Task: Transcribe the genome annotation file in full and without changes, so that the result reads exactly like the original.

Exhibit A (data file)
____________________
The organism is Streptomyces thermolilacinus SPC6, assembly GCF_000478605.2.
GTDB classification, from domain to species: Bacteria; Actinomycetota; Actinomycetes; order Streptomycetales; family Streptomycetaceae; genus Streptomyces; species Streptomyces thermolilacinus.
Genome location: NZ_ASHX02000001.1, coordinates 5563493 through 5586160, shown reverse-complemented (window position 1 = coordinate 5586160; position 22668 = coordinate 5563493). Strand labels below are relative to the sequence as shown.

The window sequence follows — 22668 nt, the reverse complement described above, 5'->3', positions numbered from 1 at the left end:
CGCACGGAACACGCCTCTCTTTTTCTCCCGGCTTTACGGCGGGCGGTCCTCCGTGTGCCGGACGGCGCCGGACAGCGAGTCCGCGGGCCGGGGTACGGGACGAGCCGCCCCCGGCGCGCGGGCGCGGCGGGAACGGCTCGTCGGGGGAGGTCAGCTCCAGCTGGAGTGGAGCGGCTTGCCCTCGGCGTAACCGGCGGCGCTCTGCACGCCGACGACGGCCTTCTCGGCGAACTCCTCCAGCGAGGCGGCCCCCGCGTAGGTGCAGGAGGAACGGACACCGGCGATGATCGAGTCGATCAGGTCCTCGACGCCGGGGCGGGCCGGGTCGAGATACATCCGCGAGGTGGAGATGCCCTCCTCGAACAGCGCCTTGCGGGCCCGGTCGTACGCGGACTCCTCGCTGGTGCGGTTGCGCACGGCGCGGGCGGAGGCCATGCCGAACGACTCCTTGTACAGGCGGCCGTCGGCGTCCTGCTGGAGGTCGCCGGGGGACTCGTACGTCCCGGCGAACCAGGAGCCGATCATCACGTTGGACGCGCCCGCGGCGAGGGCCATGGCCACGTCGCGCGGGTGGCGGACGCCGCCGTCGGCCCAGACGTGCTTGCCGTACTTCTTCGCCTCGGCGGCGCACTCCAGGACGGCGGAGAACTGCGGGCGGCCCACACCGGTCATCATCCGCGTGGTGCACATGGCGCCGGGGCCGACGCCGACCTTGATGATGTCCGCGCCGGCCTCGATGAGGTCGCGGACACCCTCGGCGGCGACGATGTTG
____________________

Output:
The organism is Streptomyces thermolilacinus SPC6, assembly GCF_000478605.2.
GTDB classification, from domain to species: Bacteria; Actinomycetota; Actinomycetes; order Streptomycetales; family Streptomycetaceae; genus Streptomyces; species Streptomyces thermolilacinus.
Genome location: NZ_ASHX02000001.1, coordinates 5563493 through 5586160, shown reverse-complemented (window position 1 = coordinate 5586160; position 22668 = coordinate 5563493). Strand labels below are relative to the sequence as shown.

The window sequence follows — 22668 nt, the reverse complement described above, 5'->3', positions numbered from 1 at the left end:
CGCACGGAACACGCCTCTCTTTTTCTCCCGGCTTTACGGCGGGCGGTCCTCCGTGTGCCGGACGGCGCCGGACAGCGAGTCCGCGGGCCGGGGTACGGGACGAGCCGCCCCCGGCGCGCGGGCGCGGCGGGAACGGCTCGTCGGGGGAGGTCAGCTCCAGCTGGAGTGGAGCGGCTTGCCCTCGGCGTAACCGGCGGCGCTCTGCACGCCGACGACGGCCTTCTCGGCGAACTCCTCCAGCGAGGCGGCCCCCGCGTAGGTGCAGGAGGAACGGACACCGGCGATGATCGAGTCGATCAGGTCCTCGACGCCGGGGCGGGCCGGGTCGAGATACATCCGCGAGGTGGAGATGCCCTCCTCGAACAGCGCCTTGCGGGCCCGGTCGTACGCGGACTCCTCGCTGGTGCGGTTGCGCACGGCGCGGGCGGAGGCCATGCCGAACGACTCCTTGTACAGGCGGCCGTCGGCGTCCTGCTGGAGGTCGCCGGGGGACTCGTACGTCCCGGCGAACCAGGAGCCGATCATCACGTTGGACGCGCCCGCGGCGAGGGCCATGGCCACGTCGCGCGGGTGGCGGACGCCGCCGTCGGCCCAGACGTGCTTGCCGTACTTCTTCGCCTCGGCGGCGCACTCCAGGACGGCGGAGAACTGCGGGCGGCCCACACCGGTCATCATCCGCGTGGTGCACATGGCGCCGGGGCCGACGCCGACCTTGATGATGTCCGCGCCGGCCTCGATGAGGTCGCGGACACCCTCGGCGGCGACGATGTTG